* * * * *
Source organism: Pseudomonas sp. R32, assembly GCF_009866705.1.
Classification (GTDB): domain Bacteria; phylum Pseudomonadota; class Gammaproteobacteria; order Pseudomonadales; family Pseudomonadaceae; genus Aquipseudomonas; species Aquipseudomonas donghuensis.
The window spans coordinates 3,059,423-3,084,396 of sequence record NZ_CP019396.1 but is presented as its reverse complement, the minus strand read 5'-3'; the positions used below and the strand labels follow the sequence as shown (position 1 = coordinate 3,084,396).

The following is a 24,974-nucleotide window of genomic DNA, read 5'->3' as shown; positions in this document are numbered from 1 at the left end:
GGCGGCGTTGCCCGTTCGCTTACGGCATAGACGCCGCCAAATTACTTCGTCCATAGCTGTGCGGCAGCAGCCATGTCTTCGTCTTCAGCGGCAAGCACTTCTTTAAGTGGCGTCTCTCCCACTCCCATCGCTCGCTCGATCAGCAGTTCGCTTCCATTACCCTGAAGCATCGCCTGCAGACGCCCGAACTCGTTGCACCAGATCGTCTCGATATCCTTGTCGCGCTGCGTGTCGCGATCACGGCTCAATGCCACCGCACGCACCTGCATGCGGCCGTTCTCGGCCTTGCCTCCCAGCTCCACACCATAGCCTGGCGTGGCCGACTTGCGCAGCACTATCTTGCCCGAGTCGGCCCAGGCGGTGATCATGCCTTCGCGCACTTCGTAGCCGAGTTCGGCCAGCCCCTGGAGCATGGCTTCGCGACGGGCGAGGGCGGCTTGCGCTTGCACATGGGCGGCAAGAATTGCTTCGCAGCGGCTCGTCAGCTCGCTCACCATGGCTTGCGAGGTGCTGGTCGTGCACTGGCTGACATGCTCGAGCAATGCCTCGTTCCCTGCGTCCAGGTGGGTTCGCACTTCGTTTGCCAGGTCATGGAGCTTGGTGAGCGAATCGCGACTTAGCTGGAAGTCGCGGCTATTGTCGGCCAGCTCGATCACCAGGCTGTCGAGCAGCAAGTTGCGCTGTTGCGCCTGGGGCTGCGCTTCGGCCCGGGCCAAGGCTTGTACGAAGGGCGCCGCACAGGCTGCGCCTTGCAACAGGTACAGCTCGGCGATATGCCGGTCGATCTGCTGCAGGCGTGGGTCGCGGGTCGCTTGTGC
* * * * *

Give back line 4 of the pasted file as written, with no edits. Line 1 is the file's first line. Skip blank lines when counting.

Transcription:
The following is a 24,974-nucleotide window of genomic DNA, read 5'->3' as shown; positions in this document are numbered from 1 at the left end: